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About Sian Norris

Sian Norris is a writer and feminist activist. She is the founder and director of the Bristol Women's Literature Festival, and runs the successful feminist blog sianandcrookedrib.blogspot.com. She has written for the Guardian, the Independent, the New Statesman. Her first novel, Greta and Boris: A Daring Rescue is published by Our Street and her short story, The Boys on the Bus, is available on the Kindle. Sian is currently working on a novel based around the life of Gertrude Stein. 

Articles by Sian Norris

This week’s editor

Alex Sakalis, Editor

Alex Sakalis is associate editor of openDemocracy and co-edits the Can Europe Make It? page.

Constitutional conventions: best practice

Living without men: women-only organising is as old as time

As long as patriarchal societies dominate, we shouldn’t be surprised to see women turning to single-sex spaces for safety and solidarity.

12 feminist authors who may not be on your college reading list – but should be

These writers and their work span the globe and its history and would complement any degree. What would you add to this list?

Pride 2017: five British LGBT writers on books that inspired them

50 years after the UK decriminalised homosexuality, authors and activists talk about literary representations of gay relationships – and more.

Books for bleak times: a reading list from six British feminists

We asked Caroline Criado-Perez, Sarah Ditum, Helen Lewis, Nimco Ali, Joanna Walsh, and Bidisha which books inspire and empower them during bleak political times.

The things I would tell you: British Muslim women speak out in new anthology

Edited by Sabrina Mahfouz, this timely collection of essays, plays, short stories and poetry celebrates the creativity and diversity of British Muslim women.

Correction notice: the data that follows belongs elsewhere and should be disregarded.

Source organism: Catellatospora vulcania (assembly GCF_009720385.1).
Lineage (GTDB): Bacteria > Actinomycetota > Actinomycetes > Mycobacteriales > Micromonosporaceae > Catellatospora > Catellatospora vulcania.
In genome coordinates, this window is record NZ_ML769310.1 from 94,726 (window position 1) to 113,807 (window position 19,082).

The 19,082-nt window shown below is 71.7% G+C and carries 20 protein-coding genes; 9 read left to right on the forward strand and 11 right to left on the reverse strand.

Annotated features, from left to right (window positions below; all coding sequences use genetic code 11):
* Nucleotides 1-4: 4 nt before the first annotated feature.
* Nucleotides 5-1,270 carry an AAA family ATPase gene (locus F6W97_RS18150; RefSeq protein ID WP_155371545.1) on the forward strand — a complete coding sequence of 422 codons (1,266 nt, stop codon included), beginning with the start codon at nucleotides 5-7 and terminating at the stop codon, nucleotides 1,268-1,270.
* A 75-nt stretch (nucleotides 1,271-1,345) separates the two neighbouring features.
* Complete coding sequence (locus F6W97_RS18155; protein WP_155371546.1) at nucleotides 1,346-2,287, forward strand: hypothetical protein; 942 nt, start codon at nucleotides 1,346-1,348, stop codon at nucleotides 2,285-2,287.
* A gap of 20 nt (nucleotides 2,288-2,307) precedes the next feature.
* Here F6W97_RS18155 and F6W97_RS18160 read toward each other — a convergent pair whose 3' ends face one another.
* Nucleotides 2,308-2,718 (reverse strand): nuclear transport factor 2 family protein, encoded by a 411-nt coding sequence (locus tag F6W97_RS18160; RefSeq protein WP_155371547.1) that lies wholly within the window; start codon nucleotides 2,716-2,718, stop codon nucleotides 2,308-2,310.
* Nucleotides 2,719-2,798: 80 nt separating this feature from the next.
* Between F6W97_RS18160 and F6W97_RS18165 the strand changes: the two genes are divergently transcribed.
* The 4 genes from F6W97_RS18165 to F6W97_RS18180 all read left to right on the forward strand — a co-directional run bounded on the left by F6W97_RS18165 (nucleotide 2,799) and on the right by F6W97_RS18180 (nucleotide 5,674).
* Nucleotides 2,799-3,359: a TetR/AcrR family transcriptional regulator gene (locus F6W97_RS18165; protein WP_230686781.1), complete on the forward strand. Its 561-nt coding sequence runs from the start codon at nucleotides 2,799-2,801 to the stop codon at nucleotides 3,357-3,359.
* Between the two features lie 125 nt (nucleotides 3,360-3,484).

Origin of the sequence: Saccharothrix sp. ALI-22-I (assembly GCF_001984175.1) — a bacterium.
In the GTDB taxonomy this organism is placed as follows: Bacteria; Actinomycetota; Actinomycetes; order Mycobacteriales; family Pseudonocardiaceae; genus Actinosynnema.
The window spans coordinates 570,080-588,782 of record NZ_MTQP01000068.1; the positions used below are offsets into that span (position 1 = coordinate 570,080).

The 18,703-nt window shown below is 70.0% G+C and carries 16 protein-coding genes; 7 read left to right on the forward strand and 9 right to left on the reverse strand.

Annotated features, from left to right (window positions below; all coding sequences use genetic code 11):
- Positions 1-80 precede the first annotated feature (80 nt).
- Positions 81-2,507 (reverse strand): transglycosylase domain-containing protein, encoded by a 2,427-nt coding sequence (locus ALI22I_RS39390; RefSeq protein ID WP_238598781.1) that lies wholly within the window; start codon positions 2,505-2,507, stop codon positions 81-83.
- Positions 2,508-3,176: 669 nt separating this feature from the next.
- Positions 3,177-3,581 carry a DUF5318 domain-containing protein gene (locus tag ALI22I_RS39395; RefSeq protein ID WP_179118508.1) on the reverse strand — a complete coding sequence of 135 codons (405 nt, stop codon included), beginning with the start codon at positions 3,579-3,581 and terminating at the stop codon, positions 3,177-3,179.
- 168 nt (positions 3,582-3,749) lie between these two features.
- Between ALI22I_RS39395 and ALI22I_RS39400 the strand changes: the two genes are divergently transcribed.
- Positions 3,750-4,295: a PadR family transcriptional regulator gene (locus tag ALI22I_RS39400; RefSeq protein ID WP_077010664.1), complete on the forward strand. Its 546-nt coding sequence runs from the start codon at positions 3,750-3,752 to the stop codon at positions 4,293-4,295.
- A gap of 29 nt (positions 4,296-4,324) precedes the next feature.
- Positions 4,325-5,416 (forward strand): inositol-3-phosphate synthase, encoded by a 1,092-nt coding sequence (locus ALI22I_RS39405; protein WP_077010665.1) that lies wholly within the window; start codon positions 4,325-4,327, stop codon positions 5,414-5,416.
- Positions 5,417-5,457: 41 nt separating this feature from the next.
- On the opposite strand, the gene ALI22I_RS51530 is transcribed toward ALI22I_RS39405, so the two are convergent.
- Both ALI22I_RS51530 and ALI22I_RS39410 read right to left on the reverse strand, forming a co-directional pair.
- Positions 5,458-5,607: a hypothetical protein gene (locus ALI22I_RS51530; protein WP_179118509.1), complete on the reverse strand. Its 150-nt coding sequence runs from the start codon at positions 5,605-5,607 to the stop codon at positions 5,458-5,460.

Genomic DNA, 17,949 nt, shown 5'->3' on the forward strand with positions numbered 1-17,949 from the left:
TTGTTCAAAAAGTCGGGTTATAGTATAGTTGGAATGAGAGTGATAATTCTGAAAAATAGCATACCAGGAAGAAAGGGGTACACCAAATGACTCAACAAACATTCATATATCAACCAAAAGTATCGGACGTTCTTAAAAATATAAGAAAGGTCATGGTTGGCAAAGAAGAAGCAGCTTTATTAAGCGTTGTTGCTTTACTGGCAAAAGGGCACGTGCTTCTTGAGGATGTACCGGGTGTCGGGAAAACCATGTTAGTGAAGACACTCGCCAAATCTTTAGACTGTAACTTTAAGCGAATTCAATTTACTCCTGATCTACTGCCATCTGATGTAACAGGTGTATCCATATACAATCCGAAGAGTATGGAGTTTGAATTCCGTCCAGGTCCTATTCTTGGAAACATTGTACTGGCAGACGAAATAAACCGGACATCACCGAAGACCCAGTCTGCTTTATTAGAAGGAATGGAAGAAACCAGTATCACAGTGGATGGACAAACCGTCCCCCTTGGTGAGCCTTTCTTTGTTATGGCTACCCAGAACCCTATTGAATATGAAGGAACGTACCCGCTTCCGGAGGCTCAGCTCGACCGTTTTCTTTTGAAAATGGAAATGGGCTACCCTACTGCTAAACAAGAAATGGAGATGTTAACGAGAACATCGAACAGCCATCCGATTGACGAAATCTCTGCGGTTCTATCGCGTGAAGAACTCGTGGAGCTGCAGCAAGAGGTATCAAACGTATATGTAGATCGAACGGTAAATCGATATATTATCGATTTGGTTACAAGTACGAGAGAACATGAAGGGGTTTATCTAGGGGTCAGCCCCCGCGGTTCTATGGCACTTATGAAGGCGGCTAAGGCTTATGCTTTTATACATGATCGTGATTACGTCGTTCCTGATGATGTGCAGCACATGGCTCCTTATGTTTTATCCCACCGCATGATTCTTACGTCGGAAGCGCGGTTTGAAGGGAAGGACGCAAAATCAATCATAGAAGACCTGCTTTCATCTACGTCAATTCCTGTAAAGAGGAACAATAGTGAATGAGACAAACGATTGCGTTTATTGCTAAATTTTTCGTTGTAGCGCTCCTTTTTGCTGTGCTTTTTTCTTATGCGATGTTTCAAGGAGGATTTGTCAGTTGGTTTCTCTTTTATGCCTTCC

Testosterone Rex: is the hormone the essence of masculinity, or is it far more complex?

Cordelia Fine talks about her new book – and how viewing risk as a “male” characteristic can mean we overlook risks to women’s lives.

Should domestic abuse have its own law?

In the UK, there is no specific offence for 'domestic violence'. Is the law failing women seeking justice?

Through the eyes of a queer Arab man: a review of ‘Guapa’

The novel Guapa by Saleem Haddad is set in the aftermath of the 2011 revolutions. Reading it during the fall of Aleppo, on the sixth anniversary of the Arab Spring, is a moving experience.

Autumn: writing the now as we live through it

Published this autumn, Ali Smith's latest novel Autumn explores the political upheavals of summer 2016, as well as issues of love, loss, art and friendship.

I Love Dick: what makes a feminist classic?

Chris Kraus's feminist classic I Love Dick, reissued in paperback this year, confronts the reader with complex questions about what it means to be a woman artist and a sexual woman in love with a man.

The Joyce Girl and the mad wives of modernism

Annabel Abbs' debut novel explores the life of Lucia Joyce - daughter of James - whose desire for an independent life is denied, much like those of Zelda Fitzgerald and Vivienne Eliot.

Hotel: a meditation on the meaning of 'home'

Joanna Walsh’s new book, Hotel, is a memoir of the breakdown of her marriage and the difficulties in leaving a relationship; and an exploration of our relationship with and within hotels.

The Quipu project: testimonies of forced sterilisation in Peru

The mass forced sterilisations of Peruvians is one of the grave human rights violations of our time. But the practice, and its consequences, rarely receive widespread coverage and condemnation.

Ali Smith's Public Library: civic space and intimacy

The 'serious playfulness' of Ali Smith's most recent collection is underpinned by reverence for civic space and the written word. The two come together in the form of public libraries...

Fierce Attachments: feminist memoir and female relationships

The re-issue of Vivian Gornick’s memoir ‘Fierce Attachments’ highlights the rich tradition in feminist writing of taking the complexities of female relationships seriously.

Friendship and violence: the genius of Elena Ferrante

Elena Ferrante’s novels have become a word of mouth success, despite the Italian literary world’s snobbery, because they capture the complex inner world of female friendships and women’s experiences.

Sexual harassment in UK schools

Sexual bullying in the classroom rarely makes the headlines. But one in three 16-18 year old girls in the UK have experienced unwanted sexual touching at school. What does this tacit acceptance of harassment teach our children?

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